As per sec. 57 of the Health Professions Act (HPA), employers have a mandatory duty to report unprofessional conduct of regulated members in their employment.
If an employer terminates or suspends or the regulated member resigns, as a result of unprofessional conduct, the employer must give notice of that conduct to the Complaints Director.
The employer must provide timely written notice to the College using the Complaint Form for Employers. Please fill out the Complaint Form for Employers. When you submit your complaint, a copy will be emailed to you for your records and is your confirmation that it has been submitted to the College. (Keep for your records.)
Upon receipt of an employer report of a complaint, the College’s complaints process will be followed and the employer will become the complainant.
Section 1(1)(pp) of the HPA contains a detailed definition of unprofessional conduct.
Additionally, employers can use the College’s Code of Ethics and Standards of Practice in determining if conduct is unprofessional.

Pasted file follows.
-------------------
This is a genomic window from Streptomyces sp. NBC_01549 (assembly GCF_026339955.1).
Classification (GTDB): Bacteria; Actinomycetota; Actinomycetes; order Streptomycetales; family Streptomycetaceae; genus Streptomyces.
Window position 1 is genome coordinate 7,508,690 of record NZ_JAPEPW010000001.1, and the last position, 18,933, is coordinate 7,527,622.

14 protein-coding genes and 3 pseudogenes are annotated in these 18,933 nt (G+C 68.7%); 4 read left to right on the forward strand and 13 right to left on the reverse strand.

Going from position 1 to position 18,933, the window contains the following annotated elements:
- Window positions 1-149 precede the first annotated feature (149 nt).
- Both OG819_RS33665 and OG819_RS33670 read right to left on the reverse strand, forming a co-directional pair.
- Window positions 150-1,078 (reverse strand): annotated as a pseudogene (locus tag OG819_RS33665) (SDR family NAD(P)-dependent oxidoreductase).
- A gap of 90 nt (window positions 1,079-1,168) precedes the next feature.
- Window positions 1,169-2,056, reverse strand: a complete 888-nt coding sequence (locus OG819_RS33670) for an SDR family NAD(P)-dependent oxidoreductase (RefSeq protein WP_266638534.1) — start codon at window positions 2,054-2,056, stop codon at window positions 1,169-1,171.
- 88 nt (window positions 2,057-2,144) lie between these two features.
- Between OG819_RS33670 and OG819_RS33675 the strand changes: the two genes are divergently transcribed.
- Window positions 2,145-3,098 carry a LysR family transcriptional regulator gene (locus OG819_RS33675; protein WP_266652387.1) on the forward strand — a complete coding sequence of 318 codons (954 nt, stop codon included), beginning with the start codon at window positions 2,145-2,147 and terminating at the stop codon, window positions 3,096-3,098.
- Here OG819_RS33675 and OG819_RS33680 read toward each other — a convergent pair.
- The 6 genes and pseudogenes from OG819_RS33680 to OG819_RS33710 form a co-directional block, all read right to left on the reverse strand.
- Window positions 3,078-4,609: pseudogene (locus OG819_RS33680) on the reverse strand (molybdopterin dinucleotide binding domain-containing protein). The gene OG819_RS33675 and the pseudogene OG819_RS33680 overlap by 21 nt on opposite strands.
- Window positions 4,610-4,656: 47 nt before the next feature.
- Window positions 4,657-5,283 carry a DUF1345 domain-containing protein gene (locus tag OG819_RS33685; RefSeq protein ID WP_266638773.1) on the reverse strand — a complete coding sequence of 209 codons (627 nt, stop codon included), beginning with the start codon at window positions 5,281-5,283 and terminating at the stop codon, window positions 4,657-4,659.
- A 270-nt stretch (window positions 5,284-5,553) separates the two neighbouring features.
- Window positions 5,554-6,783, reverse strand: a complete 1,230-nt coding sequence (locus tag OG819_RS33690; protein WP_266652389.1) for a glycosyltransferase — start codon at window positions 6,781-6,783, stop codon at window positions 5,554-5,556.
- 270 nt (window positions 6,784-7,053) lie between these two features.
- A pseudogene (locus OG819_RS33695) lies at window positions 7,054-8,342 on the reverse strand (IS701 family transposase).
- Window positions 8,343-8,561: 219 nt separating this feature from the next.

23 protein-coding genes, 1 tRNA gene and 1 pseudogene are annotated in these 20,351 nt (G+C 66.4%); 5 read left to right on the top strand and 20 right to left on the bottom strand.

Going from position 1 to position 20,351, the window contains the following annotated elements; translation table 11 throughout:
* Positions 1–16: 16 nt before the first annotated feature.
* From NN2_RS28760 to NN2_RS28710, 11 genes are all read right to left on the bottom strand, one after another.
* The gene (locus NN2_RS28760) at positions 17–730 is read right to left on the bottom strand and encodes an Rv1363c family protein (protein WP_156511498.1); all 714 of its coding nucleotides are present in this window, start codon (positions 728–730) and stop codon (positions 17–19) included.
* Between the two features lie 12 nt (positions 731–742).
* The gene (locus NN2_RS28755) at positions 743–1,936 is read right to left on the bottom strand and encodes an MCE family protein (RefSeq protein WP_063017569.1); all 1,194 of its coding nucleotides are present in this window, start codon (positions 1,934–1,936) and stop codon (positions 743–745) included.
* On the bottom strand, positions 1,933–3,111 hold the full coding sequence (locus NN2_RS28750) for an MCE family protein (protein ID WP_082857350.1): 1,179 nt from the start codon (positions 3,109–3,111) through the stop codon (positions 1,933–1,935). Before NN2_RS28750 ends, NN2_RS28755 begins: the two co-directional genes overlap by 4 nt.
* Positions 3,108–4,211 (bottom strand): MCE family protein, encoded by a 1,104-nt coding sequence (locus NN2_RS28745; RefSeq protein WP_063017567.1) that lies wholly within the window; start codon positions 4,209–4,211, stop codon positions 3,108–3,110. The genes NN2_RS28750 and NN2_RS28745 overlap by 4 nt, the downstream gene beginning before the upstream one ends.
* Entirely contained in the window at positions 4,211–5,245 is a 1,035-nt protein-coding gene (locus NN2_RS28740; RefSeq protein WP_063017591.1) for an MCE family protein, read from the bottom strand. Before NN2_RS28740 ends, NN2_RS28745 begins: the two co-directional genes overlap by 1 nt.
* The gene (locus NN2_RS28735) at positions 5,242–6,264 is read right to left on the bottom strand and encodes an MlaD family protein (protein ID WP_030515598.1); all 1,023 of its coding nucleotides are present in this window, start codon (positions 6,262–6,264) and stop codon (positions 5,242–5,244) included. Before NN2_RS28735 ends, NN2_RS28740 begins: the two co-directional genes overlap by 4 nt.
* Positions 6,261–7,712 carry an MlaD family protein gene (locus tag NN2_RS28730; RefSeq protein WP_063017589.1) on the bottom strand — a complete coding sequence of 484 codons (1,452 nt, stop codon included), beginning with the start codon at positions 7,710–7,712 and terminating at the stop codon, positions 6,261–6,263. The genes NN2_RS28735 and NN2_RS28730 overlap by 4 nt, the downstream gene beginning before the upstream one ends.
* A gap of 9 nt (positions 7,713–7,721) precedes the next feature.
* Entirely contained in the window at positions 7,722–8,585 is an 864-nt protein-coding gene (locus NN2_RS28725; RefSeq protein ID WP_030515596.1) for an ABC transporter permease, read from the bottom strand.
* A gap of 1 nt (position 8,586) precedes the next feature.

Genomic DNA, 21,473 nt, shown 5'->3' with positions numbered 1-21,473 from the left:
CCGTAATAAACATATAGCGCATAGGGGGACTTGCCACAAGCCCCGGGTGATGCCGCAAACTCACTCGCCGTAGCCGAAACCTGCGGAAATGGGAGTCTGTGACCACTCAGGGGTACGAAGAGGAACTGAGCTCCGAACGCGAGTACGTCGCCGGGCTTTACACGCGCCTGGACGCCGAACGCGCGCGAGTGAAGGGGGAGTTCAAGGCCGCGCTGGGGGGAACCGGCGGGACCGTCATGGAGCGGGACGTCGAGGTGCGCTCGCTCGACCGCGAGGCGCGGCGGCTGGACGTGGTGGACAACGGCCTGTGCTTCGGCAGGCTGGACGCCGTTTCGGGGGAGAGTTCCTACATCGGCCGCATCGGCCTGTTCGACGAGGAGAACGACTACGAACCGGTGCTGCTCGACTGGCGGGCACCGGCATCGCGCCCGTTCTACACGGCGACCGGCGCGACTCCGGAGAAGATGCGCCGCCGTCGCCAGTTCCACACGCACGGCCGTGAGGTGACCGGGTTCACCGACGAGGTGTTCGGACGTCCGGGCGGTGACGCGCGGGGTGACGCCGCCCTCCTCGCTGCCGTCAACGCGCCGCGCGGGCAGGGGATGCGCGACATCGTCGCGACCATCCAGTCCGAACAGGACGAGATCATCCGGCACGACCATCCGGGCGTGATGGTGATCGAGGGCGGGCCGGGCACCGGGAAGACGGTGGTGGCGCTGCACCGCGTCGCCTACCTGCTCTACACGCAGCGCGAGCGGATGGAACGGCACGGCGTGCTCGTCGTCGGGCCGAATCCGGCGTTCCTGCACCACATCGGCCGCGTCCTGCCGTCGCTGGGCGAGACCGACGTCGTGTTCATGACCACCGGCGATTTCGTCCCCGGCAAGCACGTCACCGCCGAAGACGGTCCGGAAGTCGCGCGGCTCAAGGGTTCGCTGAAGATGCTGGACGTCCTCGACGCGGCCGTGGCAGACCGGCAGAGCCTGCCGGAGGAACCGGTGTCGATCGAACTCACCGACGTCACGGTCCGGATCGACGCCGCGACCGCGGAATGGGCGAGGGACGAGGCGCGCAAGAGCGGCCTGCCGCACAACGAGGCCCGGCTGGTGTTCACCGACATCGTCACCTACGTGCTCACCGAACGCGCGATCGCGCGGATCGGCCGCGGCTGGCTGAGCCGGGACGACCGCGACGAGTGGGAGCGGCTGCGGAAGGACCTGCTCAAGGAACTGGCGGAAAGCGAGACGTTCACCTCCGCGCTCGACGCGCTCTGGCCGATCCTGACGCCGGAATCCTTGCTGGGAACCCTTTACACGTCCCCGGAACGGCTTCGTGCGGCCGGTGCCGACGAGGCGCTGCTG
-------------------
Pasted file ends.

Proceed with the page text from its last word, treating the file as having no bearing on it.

The College does not regulate compliance with employer policies. For example, an employee failing to wear an ID badge or not meeting employer-specified response times would not qualify as unprofessional conduct for the purposes of sec. 57 reporting.
Section 57(3) of the HPA contains a definition of employment that is much broader than the traditional definition of employment. Under this section, employment includes “being engaged to provide professional services on a full‑time or part‑time basis as a paid or unpaid employee, consultant, contractor or volunteer”. Accordingly, employment under sec. 57 does not have to involve wages, can occur in a volunteer context and includes consultants and independent contractors.
In the case of regulated healthcare providers, the Health Professions Act supersedes privacy legislation.
Section 57 does not state that an employer’s reporting obligation is conditional on union or other processes first being completed. The College believes that sec. 57 creates an “immediate” reporting obligation that is entirely separate from other processes relating to the same facts.
It is an offence for an employer to fail to provide a sec. 57(1) notice.
“Sec. 57(1) An employer who contravenes section 57 is guilty of an offence and liable
(a) for a first offence, to a fine of not more than $4,000,
(b) for a 2nd offence, to a fine of not more than $8,000, and
(c) for a 3rd and every subsequent offence, to a fine of not more than $12,000.”